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Keeping an eye on disinflationary forces

It’s clear that inflation (or disinflation) will remain front of mind over the coming months, but what does this really mean for income-seeking investors? Of course, inflation is a challenge to any income-seeking investment strategy. Given the extent of policy action we have seen, our team is cognisant of the risk of rising yields and some inflation in the medium term, and Fidelity’s multi asset income focused portfolios are positioned accordingly to insulate against this. Currently we maintain relatively low duration, both in terms of fixed income and equity sector real duration. For example, we are reducing our US investment grade corporate bond exposure as increased duration has made fundamentals less appealing. While we are mindful of the risk of an inflation-driven back-up in government bond yields, we are comfortable with taking duration risk on Chinese government bonds, which have shown their defensive qualities during the March lows this year, while offering an attractive yield pick-up over developed market government bonds.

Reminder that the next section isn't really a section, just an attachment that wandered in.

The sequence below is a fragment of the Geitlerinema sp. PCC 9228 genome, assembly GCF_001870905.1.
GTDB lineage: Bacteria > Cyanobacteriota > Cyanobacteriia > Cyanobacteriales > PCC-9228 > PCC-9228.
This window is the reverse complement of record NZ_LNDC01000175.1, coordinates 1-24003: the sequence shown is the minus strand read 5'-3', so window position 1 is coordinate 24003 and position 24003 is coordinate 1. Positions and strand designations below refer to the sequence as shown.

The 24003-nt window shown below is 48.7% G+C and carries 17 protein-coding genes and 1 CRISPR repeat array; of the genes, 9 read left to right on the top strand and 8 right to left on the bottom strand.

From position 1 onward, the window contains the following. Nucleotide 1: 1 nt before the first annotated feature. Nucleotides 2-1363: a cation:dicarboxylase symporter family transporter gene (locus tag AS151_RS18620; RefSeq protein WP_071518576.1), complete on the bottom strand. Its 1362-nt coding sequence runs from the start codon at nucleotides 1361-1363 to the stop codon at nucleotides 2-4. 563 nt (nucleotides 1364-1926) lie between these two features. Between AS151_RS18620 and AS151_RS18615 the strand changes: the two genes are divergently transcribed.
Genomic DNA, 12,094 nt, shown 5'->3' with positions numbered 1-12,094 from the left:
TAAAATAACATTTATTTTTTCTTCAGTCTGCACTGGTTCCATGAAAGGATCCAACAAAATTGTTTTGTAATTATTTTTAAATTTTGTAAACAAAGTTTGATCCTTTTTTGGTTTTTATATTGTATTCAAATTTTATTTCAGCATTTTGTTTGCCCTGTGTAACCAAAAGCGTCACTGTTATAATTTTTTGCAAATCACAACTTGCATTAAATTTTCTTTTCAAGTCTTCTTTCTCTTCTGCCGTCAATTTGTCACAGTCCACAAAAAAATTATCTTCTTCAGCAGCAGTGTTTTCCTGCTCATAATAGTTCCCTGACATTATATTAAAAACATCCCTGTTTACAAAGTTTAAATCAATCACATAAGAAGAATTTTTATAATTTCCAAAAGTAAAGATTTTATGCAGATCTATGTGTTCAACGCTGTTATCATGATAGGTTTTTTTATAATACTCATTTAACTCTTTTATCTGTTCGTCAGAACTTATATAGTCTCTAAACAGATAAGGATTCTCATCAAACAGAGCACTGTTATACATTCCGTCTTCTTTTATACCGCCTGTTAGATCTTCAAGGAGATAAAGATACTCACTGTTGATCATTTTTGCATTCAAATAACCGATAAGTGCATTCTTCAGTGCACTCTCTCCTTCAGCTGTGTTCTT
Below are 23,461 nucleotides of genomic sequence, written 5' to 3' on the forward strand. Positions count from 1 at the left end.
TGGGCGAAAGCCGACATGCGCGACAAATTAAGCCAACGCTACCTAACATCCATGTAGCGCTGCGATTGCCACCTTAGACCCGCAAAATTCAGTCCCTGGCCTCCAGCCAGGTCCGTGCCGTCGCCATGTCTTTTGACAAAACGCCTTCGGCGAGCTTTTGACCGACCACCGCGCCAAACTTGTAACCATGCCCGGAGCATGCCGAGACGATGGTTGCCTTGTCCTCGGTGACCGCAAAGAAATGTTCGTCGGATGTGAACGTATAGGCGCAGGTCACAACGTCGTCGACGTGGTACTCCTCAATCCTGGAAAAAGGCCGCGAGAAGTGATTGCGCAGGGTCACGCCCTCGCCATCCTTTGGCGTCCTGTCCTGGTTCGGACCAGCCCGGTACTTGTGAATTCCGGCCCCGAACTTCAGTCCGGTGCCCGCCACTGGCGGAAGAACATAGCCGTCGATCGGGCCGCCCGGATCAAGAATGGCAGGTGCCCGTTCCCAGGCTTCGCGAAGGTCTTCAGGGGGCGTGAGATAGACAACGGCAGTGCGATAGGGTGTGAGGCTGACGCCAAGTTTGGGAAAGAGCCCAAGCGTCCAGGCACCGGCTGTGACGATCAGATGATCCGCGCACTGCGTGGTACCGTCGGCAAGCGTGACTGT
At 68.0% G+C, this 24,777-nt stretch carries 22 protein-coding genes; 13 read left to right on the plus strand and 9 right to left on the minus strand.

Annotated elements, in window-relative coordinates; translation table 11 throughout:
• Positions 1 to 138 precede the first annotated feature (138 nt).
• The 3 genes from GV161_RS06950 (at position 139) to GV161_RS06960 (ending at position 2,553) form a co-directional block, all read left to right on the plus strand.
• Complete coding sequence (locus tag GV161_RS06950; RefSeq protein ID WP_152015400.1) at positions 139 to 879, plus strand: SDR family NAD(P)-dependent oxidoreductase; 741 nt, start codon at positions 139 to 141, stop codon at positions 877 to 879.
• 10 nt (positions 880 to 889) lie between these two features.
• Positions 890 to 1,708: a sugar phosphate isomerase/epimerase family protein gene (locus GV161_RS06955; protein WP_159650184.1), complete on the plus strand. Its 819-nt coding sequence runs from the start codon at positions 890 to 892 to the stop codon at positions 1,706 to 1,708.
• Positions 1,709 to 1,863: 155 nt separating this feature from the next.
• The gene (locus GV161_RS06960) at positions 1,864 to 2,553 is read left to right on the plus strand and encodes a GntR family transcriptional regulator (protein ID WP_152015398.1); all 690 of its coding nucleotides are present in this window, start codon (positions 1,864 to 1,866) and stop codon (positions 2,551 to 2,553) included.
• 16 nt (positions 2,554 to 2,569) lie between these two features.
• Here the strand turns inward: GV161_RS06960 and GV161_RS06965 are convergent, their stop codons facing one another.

We have also been reducing exposure to leveraged loans and instead adding to high yield corporate bonds. Leveraged loans typically see inflows and outperform high yield bonds when Libor is rising or expected to rise. Current Fed policy may therefore render loans structural underperformers compared to high yield over the coming years, as Libor will likely be anchored to very low levels. Meanwhile, high yield credit has benefitted from the Fed backstop, resulting in a resilience over the past month against the equity volatility we have seen.

We’re now at an important inflection point where in practice, our team’s approach to thinking about disinflation is centred on having the conviction to act if and when yields rise, seeing this as a potential buying opportunity to add duration rather than a trigger to play a momentum sell-off in developed market rates. 

Overall, we believe that inflation will remain one of the most important stories for investors as we move through the rest of 2020. We are watching the global macroeconomic backdrop closely, continuing to draw on the analysis of Fidelity’s dedicated macro research team to understand its likely trajectory over the coming months. We believe it’s important to position income-focused strategies for a number of disinflationary forces while remaining flexible to adjust exposure in response to any changes in this unfolding picture.

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